Infants’ highchairs are indispensable when it comes to enabling small children to join the rest of their family during mealtimes. The most important features of an infants’ highchair are stability and safety, to make sure no harm comes to its often lively occupant.
The small selection of designs featured here highlights some of the different functional and aesthetic approaches to infants’ highchairs. For example, TON’s ‘Petit chair’ is made to complement the classic bentwood designs from the 19th century. In addition, its small tray acts as a safety bar, and it can also be flipped backwards over the chair, which can then be used as a counter stool.
Nanna Ditzel’s ‘ND-08 Children chair’, now manufactured by Kitani Japan Inc., addresses similar points. Although it does not feature a tray, its safety bar is removable and its footrest is adjustable between two positions. To a certain extent, the chair can thus adapt to a child’s growth, and then be used as a counter stool.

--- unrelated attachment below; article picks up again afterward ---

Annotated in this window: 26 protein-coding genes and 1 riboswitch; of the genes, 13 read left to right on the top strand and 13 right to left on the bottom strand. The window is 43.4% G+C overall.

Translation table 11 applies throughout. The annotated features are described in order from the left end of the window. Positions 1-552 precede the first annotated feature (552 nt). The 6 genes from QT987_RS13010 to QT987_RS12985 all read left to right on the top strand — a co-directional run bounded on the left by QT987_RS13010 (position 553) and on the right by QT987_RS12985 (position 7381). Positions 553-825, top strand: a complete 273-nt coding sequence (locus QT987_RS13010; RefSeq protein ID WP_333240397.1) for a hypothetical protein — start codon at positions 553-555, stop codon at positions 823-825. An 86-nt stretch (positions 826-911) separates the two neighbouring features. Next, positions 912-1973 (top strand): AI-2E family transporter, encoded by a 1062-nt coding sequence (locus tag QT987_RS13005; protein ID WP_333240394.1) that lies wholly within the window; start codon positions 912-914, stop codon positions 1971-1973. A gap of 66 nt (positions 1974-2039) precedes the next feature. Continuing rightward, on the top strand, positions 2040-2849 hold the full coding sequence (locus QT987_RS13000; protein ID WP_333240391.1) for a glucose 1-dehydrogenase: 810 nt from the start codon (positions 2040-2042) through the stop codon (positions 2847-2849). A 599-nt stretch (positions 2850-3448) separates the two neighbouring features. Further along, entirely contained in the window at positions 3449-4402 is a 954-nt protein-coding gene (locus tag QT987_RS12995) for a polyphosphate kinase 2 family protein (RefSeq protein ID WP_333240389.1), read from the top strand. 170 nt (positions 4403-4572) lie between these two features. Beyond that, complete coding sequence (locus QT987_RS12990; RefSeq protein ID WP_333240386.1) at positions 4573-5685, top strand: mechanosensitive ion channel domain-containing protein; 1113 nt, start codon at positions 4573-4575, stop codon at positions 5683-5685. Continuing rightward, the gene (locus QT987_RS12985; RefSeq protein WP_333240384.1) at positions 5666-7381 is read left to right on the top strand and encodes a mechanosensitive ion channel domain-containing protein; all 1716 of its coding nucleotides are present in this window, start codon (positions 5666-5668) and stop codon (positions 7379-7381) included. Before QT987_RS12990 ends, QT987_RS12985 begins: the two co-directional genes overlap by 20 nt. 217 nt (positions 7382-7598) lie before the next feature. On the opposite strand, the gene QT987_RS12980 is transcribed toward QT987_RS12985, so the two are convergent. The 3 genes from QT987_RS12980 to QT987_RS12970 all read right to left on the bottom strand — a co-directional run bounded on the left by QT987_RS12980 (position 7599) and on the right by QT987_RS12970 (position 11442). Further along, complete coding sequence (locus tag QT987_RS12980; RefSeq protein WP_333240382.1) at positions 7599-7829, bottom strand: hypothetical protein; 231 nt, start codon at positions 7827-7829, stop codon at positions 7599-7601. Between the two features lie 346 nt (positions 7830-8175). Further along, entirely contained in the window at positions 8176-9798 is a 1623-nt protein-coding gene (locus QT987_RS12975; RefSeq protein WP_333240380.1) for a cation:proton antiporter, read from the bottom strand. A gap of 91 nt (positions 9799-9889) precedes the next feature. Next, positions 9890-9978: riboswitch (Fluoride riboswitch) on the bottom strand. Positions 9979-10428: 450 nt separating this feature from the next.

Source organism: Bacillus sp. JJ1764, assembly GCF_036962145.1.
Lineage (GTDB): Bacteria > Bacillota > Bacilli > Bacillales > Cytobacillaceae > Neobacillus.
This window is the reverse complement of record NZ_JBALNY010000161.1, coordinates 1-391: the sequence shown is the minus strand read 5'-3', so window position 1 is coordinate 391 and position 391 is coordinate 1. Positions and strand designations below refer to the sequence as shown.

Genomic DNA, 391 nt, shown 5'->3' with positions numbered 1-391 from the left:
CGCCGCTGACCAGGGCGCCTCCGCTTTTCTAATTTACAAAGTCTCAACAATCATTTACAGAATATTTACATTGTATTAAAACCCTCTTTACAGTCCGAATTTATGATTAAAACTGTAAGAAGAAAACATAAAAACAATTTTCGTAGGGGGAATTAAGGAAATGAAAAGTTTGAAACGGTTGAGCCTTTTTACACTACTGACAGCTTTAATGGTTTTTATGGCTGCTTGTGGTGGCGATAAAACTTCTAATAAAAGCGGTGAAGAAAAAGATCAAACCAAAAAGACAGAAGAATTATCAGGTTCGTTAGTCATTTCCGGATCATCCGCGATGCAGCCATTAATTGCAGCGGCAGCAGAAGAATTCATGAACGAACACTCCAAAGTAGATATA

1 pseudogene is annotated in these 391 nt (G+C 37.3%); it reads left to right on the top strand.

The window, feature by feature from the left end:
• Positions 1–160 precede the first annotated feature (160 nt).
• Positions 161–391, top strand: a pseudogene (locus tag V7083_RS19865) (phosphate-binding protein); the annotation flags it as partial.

‘Plain Clay Childrens High Chair’, designed for DHPH by Maarten Baas, explores the playful expressions of kneading and squeezing a piece of furniture out of clay. Functionality and safety are not sacrificed either, this infants’ highchair does feature a tray which prevents sliding off. ‘Tavo High Chair’ by monte design omits the tray altogether. However, because it is slightly lower, it can easily slide underneath a regular dining table and enable the child to be fully involved in a family meal.
Agatha Ruiz de la Prada’s ‘Agatha’ for Amat-3 is essentially a high stool, intended for slightly older children, as it does not offer any additional safety features, but its plywood seat is can be one of the various playful and colourful designs offered in this range.
Finally, Maartje Steenkamp’s ‘Highchair’ for Droog grows shorter as the child grows taller. Beginning as a standard infants’ highchair, its wooden legs can be sawn off, and the safety bar demounted, ensuring its usefulness for years to come.